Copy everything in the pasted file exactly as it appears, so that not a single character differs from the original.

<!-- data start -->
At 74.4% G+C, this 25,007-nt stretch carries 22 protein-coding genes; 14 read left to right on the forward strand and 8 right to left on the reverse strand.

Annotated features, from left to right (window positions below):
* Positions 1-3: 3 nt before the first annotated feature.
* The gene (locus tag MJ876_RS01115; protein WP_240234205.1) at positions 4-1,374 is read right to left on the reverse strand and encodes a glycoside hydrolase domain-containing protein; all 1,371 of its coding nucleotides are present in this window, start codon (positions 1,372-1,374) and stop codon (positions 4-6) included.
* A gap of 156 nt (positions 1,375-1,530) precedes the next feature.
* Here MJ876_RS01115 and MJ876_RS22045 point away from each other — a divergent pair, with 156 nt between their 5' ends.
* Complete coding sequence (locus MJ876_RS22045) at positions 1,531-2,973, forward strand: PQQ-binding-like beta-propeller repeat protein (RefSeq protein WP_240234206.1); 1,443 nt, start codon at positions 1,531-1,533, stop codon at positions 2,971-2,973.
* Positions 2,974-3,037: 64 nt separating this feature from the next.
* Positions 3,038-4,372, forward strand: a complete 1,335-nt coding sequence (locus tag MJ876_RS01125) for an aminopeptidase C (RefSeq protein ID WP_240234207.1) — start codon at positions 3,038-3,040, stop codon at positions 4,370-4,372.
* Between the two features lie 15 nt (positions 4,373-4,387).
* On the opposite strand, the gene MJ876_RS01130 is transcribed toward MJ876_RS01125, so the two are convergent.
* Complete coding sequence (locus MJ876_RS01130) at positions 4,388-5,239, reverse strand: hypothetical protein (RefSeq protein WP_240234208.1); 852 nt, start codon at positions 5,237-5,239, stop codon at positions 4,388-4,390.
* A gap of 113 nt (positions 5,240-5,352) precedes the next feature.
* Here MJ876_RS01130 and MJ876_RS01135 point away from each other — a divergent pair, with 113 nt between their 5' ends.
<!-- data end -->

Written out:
At 74.4% G+C, this 25,007-nt stretch carries 22 protein-coding genes; 14 read left to right on the forward strand and 8 right to left on the reverse strand.

Annotated features, from left to right (window positions below):
* Positions 1-3: 3 nt before the first annotated feature.
* The gene (locus tag MJ876_RS01115; protein WP_240234205.1) at positions 4-1,374 is read right to left on the reverse strand and encodes a glycoside hydrolase domain-containing protein; all 1,371 of its coding nucleotides are present in this window, start codon (positions 1,372-1,374) and stop codon (positions 4-6) included.
* A gap of 156 nt (positions 1,375-1,530) precedes the next feature.
* Here MJ876_RS01115 and MJ876_RS22045 point away from each other — a divergent pair, with 156 nt between their 5' ends.
* Complete coding sequence (locus MJ876_RS22045) at positions 1,531-2,973, forward strand: PQQ-binding-like beta-propeller repeat protein (RefSeq protein WP_240234206.1); 1,443 nt, start codon at positions 1,531-1,533, stop codon at positions 2,971-2,973.
* Positions 2,974-3,037: 64 nt separating this feature from the next.
* Positions 3,038-4,372, forward strand: a complete 1,335-nt coding sequence (locus tag MJ876_RS01125) for an aminopeptidase C (RefSeq protein ID WP_240234207.1) — start codon at positions 3,038-3,040, stop codon at positions 4,370-4,372.
* Between the two features lie 15 nt (positions 4,373-4,387).
* On the opposite strand, the gene MJ876_RS01130 is transcribed toward MJ876_RS01125, so the two are convergent.
* Complete coding sequence (locus MJ876_RS01130) at positions 4,388-5,239, reverse strand: hypothetical protein (RefSeq protein WP_240234208.1); 852 nt, start codon at positions 5,237-5,239, stop codon at positions 4,388-4,390.
* A gap of 113 nt (positions 5,240-5,352) precedes the next feature.
* Here MJ876_RS01130 and MJ876_RS01135 point away from each other — a divergent pair, with 113 nt between their 5' ends.